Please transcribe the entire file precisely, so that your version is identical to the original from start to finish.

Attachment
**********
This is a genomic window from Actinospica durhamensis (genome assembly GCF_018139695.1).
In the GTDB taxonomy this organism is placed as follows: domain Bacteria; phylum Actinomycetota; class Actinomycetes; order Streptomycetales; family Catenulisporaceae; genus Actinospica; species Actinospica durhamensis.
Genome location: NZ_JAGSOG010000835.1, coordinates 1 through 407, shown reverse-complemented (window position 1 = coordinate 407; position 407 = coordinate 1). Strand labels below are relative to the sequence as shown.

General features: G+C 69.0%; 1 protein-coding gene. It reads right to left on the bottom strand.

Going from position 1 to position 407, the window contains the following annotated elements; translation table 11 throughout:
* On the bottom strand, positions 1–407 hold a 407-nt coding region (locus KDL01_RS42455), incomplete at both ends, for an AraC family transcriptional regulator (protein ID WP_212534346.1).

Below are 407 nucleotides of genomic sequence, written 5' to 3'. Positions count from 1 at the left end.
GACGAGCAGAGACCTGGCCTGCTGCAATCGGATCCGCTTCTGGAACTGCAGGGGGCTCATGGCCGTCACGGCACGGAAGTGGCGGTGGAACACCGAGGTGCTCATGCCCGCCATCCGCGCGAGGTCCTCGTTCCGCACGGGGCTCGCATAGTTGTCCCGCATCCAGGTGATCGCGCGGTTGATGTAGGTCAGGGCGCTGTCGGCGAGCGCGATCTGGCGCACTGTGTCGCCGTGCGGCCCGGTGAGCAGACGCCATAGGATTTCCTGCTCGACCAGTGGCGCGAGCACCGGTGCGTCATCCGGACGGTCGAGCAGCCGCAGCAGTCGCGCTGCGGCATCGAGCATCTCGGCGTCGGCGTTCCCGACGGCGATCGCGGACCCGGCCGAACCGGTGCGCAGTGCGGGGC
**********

This is a genomic window from Actinospica durhamensis (genome assembly GCF_018139695.1).
In the GTDB taxonomy this organism is placed as follows: domain Bacteria; phylum Actinomycetota; class Actinomycetes; order Streptomycetales; family Catenulisporaceae; genus Actinospica; species Actinospica durhamensis.
Genome location: NZ_JAGSOG010000835.1, coordinates 1 through 407, shown reverse-complemented (window position 1 = coordinate 407; position 407 = coordinate 1). Strand labels below are relative to the sequence as shown.

General features: G+C 69.0%; 1 protein-coding gene. It reads right to left on the bottom strand.

Going from position 1 to position 407, the window contains the following annotated elements; translation table 11 throughout:
* On the bottom strand, positions 1–407 hold a 407-nt coding region (locus KDL01_RS42455), incomplete at both ends, for an AraC family transcriptional regulator (protein ID WP_212534346.1).

Below are 407 nucleotides of genomic sequence, written 5' to 3'. Positions count from 1 at the left end.
GACGAGCAGAGACCTGGCCTGCTGCAATCGGATCCGCTTCTGGAACTGCAGGGGGCTCATGGCCGTCACGGCACGGAAGTGGCGGTGGAACACCGAGGTGCTCATGCCCGCCATCCGCGCGAGGTCCTCGTTCCGCACGGGGCTCGCATAGTTGTCCCGCATCCAGGTGATCGCGCGGTTGATGTAGGTCAGGGCGCTGTCGGCGAGCGCGATCTGGCGCACTGTGTCGCCGTGCGGCCCGGTGAGCAGACGCCATAGGATTTCCTGCTCGACCAGTGGCGCGAGCACCGGTGCGTCATCCGGACGGTCGAGCAGCCGCAGCAGTCGCGCTGCGGCATCGAGCATCTCGGCGTCGGCGTTCCCGACGGCGATCGCGGACCCGGCCGAACCGGTGCGCAGTGCGGGGC